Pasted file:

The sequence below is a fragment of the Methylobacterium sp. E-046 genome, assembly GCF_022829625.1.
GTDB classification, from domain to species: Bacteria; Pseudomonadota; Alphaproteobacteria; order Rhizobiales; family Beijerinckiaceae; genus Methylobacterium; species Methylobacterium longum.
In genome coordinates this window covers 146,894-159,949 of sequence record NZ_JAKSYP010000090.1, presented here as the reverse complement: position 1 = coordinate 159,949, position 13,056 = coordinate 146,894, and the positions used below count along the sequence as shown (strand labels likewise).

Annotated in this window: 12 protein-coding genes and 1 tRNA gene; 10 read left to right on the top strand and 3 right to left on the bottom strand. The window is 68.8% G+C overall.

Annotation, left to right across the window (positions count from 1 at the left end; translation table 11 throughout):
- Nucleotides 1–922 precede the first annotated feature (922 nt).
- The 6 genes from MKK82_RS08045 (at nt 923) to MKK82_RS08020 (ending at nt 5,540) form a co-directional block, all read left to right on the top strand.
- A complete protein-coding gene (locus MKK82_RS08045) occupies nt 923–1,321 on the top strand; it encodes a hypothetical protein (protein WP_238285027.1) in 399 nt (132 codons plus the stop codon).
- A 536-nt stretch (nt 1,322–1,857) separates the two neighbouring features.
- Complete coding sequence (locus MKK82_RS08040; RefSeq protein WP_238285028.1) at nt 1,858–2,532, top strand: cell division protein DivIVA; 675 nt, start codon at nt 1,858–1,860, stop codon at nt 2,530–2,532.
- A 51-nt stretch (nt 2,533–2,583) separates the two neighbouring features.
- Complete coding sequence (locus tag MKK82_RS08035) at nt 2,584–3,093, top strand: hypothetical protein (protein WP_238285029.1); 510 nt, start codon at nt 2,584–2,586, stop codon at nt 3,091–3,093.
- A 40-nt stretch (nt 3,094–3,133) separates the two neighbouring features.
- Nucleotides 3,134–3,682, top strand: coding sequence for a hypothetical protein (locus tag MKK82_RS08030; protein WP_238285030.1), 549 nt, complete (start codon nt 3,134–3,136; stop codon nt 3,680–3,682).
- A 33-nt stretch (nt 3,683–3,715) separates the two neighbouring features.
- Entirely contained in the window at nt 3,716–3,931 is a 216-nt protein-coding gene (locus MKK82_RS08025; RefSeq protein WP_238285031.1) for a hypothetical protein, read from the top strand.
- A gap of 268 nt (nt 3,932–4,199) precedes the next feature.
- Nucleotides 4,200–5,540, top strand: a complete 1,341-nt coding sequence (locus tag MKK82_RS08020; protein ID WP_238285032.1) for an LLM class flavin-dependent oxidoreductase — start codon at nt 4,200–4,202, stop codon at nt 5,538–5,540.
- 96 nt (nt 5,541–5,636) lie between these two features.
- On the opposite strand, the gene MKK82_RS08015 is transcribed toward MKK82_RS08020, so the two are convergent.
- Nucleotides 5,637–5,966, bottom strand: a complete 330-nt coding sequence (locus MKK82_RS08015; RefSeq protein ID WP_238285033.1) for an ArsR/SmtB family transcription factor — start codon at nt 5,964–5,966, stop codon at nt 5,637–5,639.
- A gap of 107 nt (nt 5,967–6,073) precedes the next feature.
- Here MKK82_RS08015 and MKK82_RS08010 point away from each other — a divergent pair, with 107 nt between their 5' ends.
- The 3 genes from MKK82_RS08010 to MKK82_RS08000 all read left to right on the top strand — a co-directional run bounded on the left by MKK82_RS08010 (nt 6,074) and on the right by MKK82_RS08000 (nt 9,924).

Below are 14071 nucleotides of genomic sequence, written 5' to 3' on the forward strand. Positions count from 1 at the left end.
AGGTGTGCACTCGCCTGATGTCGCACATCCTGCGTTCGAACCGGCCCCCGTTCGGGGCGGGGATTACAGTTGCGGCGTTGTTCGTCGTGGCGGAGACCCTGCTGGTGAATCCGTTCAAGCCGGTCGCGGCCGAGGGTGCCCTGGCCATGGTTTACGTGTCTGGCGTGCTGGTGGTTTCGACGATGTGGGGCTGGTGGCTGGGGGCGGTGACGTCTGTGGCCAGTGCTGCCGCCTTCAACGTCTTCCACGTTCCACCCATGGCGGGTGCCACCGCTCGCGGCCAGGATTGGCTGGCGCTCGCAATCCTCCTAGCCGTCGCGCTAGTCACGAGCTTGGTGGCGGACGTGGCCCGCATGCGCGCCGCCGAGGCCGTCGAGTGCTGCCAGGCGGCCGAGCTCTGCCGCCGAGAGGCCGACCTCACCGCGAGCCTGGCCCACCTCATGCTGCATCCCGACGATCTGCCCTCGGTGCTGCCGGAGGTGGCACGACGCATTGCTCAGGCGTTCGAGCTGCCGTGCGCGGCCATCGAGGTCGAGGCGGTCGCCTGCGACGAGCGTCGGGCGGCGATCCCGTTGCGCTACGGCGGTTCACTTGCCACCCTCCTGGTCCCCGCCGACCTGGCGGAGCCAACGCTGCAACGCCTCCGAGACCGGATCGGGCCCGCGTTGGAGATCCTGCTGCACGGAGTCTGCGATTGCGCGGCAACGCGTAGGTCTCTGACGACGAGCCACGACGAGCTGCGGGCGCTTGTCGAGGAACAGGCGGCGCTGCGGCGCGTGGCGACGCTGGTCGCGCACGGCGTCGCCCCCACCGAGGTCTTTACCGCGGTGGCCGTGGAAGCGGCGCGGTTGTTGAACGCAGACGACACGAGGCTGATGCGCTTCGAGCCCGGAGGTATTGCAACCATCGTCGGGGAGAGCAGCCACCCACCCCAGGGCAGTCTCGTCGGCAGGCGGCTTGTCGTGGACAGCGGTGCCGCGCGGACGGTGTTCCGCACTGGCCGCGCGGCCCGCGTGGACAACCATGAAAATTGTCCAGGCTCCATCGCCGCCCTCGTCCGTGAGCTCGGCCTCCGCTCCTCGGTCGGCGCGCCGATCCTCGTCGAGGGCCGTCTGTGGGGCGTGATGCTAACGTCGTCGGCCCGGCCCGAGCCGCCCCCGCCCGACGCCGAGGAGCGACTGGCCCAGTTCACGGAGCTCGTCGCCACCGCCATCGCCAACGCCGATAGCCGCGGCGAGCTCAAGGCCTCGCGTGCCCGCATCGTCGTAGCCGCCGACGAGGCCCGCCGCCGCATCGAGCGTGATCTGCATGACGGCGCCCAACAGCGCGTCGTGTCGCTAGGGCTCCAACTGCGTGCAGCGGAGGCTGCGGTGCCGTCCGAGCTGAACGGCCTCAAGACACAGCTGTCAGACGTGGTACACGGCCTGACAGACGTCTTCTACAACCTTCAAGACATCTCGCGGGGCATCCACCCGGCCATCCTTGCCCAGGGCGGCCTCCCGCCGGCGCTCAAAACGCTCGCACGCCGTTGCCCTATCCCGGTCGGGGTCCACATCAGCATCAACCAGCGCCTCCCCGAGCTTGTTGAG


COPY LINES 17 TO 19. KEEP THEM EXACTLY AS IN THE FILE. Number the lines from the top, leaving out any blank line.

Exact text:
- A gap of 268 nt (nt 3,932–4,199) precedes the next feature.
- Nucleotides 4,200–5,540, top strand: a complete 1,341-nt coding sequence (locus tag MKK82_RS08020; protein ID WP_238285032.1) for an LLM class flavin-dependent oxidoreductase — start codon at nt 4,200–4,202, stop codon at nt 5,538–5,540.
- 96 nt (nt 5,541–5,636) lie between these two features.